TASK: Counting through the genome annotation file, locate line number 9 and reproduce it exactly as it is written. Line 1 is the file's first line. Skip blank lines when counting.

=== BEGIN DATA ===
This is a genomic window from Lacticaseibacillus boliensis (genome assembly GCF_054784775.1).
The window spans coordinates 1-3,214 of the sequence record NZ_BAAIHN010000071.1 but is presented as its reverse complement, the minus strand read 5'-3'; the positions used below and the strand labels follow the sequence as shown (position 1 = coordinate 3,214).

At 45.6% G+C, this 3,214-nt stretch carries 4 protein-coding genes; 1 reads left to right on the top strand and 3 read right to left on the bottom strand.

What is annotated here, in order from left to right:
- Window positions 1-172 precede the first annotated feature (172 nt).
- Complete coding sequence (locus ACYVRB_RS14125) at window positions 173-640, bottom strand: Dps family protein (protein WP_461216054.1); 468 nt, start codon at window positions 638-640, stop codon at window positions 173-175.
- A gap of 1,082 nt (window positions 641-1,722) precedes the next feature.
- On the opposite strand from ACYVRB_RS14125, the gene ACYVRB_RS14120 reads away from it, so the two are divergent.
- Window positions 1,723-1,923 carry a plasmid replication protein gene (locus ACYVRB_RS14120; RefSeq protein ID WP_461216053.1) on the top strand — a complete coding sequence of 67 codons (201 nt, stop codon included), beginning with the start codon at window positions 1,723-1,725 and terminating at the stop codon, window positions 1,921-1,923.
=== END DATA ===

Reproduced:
- Window positions 1,723-1,923 carry a plasmid replication protein gene (locus ACYVRB_RS14120; RefSeq protein ID WP_461216053.1) on the top strand — a complete coding sequence of 67 codons (201 nt, stop codon included), beginning with the start codon at window positions 1,723-1,725 and terminating at the stop codon, window positions 1,921-1,923.